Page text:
David Aikman, a former Beijing bureau chief for Time Magazine, had an article last week on the Wall Street Journal. Titled “Beijing’s Theology of Repression,” the opinion piece describes a “crack down” of house churches in China by the government.
The crack down cites one church’s closure: Beijing Shouwang Church, which we previously covered.
‘For we must consider that we shall be as a city upon a hill,” Puritan John Winthrop famously preached to fellow immigrants to America aboard the Arbella in 1630. At least two American presidents in the 20th century, John Kennedy and Ronald Reagan, have quoted him, and his words have resonated for many Americans ever since, reminding them of their spiritual obligations, not just to each other, but to the whole world.
If Winthrop were alive today, he would undoubtedly be heartened to see his words quoted in the quarterly magazine of Shouwang Church, one of Beijing’s largest unsanctioned “house” churches (shouwang means “keeping watch” in Chinese). He would share, too, the anguish of the church members at their continued intimidation by the authorities. Since early April, police have prevented church members from gathering for normal Sunday worship services—albeit at an outdoor plaza and not a church building. Hundreds have been detained for short periods and the entire church leadership has been under house arrest since April.
It also refers to the failure of the Three-Self Patriotic Movement to attend an international conference last year.
Evangelical churches around the world, of course, have always stressed the need for Christians to share their faith. The TSPM, however, forbids its members to evangelize. Last autumn, that ban meant the the TSPM was not able to attend the Lausanne Conference on World Evangelism because its representatives could not sign the mandatory Lausanne pledge to promote evangelism. It then stood back as authorities blocked some 200 invited Chinese house-church representatives who were willing to sign the pledge from leaving China.
Unfortunately, these incidents are nothing new. Beijing has always cracked down on house churches whenever it sees fit. Not to mention the trying relationship that has always existed between China’s official churches and their international counterparts.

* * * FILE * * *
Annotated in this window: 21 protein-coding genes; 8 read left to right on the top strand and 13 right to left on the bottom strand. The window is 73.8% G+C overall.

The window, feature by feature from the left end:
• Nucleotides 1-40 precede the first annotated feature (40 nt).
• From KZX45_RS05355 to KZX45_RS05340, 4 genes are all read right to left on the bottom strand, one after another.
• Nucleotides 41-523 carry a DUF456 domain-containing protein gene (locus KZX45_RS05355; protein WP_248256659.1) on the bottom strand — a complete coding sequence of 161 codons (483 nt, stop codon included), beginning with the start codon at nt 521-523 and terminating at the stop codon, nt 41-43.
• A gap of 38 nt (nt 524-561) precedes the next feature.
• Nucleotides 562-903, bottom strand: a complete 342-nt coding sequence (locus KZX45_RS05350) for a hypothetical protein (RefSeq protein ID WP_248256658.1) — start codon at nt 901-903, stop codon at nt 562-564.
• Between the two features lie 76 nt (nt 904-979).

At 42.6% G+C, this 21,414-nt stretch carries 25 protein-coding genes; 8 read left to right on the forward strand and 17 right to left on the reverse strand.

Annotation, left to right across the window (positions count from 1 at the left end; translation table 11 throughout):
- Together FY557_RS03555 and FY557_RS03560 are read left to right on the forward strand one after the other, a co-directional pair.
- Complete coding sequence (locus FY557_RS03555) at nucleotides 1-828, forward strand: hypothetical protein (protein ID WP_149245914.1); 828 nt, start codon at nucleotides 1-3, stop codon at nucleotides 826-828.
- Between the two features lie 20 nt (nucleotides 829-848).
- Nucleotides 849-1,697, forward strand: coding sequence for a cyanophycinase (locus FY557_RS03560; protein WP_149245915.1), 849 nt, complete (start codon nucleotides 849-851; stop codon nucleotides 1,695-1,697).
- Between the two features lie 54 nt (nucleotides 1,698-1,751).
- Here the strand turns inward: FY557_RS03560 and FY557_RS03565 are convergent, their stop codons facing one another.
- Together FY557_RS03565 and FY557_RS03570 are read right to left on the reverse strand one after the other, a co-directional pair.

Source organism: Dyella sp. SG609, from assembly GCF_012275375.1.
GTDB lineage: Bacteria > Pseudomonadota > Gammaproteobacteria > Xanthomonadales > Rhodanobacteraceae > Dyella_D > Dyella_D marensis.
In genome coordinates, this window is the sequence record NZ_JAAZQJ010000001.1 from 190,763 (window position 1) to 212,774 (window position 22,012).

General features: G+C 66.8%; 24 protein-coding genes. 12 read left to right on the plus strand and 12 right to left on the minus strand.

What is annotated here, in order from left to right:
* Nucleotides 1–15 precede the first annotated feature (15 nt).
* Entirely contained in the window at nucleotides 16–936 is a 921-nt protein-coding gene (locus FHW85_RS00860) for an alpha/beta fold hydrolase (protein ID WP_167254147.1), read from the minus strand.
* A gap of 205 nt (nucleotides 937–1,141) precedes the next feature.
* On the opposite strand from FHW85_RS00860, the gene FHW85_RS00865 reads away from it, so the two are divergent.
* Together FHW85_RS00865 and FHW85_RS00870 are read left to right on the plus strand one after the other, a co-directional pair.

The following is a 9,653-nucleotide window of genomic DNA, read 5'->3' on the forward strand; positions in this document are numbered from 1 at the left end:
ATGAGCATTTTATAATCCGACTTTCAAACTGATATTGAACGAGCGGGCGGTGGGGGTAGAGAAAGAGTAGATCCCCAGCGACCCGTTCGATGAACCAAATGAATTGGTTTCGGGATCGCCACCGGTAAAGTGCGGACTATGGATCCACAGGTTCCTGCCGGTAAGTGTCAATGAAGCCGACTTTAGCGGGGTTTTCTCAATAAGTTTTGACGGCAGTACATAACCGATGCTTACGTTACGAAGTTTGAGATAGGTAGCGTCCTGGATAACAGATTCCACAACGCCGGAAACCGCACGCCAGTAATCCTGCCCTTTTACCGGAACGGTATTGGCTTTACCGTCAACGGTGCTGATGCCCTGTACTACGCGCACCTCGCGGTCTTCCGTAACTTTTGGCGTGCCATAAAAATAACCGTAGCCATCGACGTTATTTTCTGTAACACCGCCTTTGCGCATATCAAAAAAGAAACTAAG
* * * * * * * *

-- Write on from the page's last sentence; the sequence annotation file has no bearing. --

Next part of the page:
There is no direct evidence indicating that the Chinese government is cracking down on house churches today any more aggressively than a year or two ago. It of course does not mean that the situation is less deserving of attention – I am merely pointing out the plain fact that it has always been so.
I disagree, however, with Mr. Aikman’s statement that the TSPM members are not allowed to evangelize. Just yesterday, I met a women who’s Christian (her husband also). She goes to a church that belongs to the TSPM in Beijing. When asked how did she initially get to know and to believe in Christ, she replied: “One of my colleague passed on the Good News to me.” When I talked to church members at the Beijing Haidian Christian Church last year, almost all were evangelized by a friend or a family member.
Moreover, read one of the most prominent Christians in China, real estate tycoon Pan Shiyi’s microblog (or China’s twitter) this past Sunday:
7月10日 07:48 来自iPad客户端
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“Glory to the Lord!” The first sentence this morning after my wake. Those who understand this sentence has the good fortune ahead of them. Those who heard this sentence will have the good fortune in the future.
Sent at 7:48 in the morning via iPad, this tweet has 1011 comments and were forwarded 1354 times! All I want to say is: By our empirical experience, evangelicalism inside the TSPM is well and alive.